I joined the Department of English at RIT in January 2019, having previously been at Iowa State University and Texas Tech University. I write on and teach Victorian literature and culture, with particular emphases on the Victorian novel, Victorian commodity culture, the literary market, and the works of Charles Dickens. Having grown up the son of a mill worker in western Pennsylvania during the 1970s, when much heavy industry was disappearing, I have always been drawn to Dickens’s novel, which consistently reflect enormous concern for the laboring poor. As my understanding of those novels has matured, I have become increasingly interested in their engagement with not just questions of social class, urban poverty, and economic exploitation but also questions of economic production—how, that is, economic conditions shaped and continue to shape the development of English literature.
My aims in teaching are always twofold: 1) to guide students toward a greater ability to read texts critically, and 2) to help students understand the ways in which literary texts participate in much broader historical and cultural concerns. Reading and analyzing literary texts help students to cultivate their ability to examine “data,” so to speak, and articulate precisely what that data means. Nineteenth-century novels afford fantastic opportunities to develop those skills, besides also helping students to understand the long historical trajectories that shape our modern world.
ENGL 275, Storytelling (Serial Fiction)
ENGL 418, Great Authors (Charles Dickens: Haunted Man)
My current book, which will appear from Cambridge University Press in late 2019, explores the rise of autobiography as a commercial genre during the early nineteenth century and the ways in which this new practice of writing and selling one’s identity created cultural anxieties about the intersection of identity and property. I will also publish two essays in 2019, one on violence in Victorian family magazines and another on Great Expectations, play, and trauma. I have published two other books (The Self in the Cell: Narrating the Victorian Prisoner[Routledge, 2003] and Charles Dickens’s Our Mutual Friend: A Publishing History [Ashgate, 2014]) and several essays on writers from Dickens to Christina Rossetti to Wilkie Collins. I currently also serve as the Vice President of the Dickens Society and as an Executive Secretary for the North American Victorian Studies Association (NAVSA).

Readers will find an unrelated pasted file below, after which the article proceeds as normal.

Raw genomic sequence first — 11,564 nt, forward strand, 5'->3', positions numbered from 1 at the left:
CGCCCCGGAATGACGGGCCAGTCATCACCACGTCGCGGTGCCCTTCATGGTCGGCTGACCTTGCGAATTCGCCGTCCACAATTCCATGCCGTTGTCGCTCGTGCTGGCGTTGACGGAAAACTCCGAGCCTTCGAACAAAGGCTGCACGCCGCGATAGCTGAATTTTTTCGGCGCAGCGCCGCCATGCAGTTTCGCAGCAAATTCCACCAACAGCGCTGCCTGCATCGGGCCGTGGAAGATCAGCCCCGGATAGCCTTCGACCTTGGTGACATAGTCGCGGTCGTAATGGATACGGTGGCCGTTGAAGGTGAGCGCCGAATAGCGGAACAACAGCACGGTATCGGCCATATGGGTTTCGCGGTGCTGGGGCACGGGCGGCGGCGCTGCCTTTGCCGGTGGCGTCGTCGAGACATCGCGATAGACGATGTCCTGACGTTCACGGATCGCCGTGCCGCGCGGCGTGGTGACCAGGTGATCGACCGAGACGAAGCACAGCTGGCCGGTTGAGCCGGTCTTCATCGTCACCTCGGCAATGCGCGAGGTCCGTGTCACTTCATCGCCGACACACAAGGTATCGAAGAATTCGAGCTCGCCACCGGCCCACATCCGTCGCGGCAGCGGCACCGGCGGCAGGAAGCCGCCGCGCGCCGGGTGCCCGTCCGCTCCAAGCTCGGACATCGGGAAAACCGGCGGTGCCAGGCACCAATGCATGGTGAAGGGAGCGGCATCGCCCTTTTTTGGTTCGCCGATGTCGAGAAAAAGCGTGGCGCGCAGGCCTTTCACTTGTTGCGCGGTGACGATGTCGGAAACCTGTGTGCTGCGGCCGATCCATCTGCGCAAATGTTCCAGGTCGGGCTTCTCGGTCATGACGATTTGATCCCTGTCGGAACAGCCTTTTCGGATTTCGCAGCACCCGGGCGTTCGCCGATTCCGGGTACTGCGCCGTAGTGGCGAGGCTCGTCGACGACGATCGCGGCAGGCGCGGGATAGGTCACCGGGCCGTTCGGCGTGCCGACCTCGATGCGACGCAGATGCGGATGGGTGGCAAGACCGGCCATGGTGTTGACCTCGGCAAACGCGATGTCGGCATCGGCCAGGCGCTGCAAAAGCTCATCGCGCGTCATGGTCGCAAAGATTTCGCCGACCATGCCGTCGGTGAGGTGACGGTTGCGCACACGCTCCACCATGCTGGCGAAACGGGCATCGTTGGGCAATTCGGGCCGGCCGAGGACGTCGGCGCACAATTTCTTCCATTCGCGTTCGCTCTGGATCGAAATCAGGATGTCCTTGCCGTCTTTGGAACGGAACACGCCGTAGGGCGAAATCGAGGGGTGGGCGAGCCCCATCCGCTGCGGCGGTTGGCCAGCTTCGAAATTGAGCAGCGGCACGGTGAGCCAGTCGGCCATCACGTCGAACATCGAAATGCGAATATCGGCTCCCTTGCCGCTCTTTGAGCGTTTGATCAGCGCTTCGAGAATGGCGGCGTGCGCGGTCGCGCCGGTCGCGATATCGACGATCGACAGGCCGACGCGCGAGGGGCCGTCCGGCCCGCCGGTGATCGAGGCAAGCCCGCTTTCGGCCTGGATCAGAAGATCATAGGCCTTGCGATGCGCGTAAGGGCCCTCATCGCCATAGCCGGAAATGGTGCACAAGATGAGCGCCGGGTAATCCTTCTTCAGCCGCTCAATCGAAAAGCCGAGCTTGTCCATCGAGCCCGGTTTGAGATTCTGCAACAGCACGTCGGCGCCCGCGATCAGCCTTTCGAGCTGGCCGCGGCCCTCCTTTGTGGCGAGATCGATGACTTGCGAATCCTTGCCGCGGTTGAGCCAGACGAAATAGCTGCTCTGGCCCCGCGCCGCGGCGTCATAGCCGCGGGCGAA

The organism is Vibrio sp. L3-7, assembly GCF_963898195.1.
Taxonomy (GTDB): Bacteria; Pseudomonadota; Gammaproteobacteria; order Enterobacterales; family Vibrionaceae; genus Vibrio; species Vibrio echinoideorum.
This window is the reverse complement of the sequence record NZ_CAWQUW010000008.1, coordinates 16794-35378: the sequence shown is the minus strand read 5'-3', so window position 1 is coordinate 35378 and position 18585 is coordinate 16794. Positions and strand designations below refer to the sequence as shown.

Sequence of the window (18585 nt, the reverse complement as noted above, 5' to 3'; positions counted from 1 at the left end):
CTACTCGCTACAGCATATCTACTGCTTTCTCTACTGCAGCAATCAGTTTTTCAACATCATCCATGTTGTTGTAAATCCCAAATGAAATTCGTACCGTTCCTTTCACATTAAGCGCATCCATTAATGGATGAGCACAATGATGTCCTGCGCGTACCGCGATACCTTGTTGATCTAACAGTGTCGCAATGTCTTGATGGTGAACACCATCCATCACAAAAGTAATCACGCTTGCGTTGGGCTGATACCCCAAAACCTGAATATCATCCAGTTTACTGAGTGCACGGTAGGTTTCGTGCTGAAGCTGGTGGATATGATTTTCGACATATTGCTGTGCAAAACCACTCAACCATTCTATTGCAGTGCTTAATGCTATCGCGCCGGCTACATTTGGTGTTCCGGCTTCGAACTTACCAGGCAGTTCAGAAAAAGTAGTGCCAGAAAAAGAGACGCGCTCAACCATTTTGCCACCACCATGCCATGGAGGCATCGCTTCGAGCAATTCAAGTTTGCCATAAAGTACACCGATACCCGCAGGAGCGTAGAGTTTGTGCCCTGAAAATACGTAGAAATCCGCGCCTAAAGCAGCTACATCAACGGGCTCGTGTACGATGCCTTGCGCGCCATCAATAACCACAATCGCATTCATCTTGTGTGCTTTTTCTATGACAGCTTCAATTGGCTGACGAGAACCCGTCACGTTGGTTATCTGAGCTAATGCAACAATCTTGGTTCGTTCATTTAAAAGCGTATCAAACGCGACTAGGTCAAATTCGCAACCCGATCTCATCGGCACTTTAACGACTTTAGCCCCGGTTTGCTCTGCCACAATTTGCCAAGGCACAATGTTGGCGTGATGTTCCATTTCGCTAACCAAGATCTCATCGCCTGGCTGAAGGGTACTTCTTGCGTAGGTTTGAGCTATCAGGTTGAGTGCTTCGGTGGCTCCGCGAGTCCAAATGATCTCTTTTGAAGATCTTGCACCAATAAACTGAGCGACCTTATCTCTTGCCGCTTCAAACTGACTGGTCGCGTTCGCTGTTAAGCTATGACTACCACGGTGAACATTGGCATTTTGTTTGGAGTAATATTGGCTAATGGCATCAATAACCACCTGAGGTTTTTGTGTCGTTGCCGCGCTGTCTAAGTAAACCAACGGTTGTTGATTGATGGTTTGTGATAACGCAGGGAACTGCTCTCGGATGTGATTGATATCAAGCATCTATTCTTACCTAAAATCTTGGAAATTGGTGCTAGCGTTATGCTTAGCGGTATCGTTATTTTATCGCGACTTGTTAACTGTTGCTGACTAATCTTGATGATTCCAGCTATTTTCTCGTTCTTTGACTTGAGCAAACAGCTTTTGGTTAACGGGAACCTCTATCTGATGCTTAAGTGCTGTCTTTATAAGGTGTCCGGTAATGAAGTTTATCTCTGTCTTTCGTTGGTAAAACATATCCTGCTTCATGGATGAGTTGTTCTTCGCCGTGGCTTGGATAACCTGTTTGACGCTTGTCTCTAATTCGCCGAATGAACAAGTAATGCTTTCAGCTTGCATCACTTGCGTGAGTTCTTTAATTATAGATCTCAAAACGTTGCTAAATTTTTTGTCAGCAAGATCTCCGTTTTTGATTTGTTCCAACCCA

In the News
December 21, 2020
Live birds, management for introverts, and creating new foods among classes awaiting RIT students
There are several unique classes being offered in the spring across RIT's colleges. While some of the classes are for specific majors or require prerequisite classes, some of the courses are being offered as general education classes.
October 13, 2020
Grass named president of Dickens Society
February 4, 2020
The Commodification of Identity in Victorian Narrative: Autobiography, Sensation, and the Literature Marketplace
November 22, 2019
Professor featured by Dickens Society
October 10, 2019
Cambridge University Press publishes professor’s book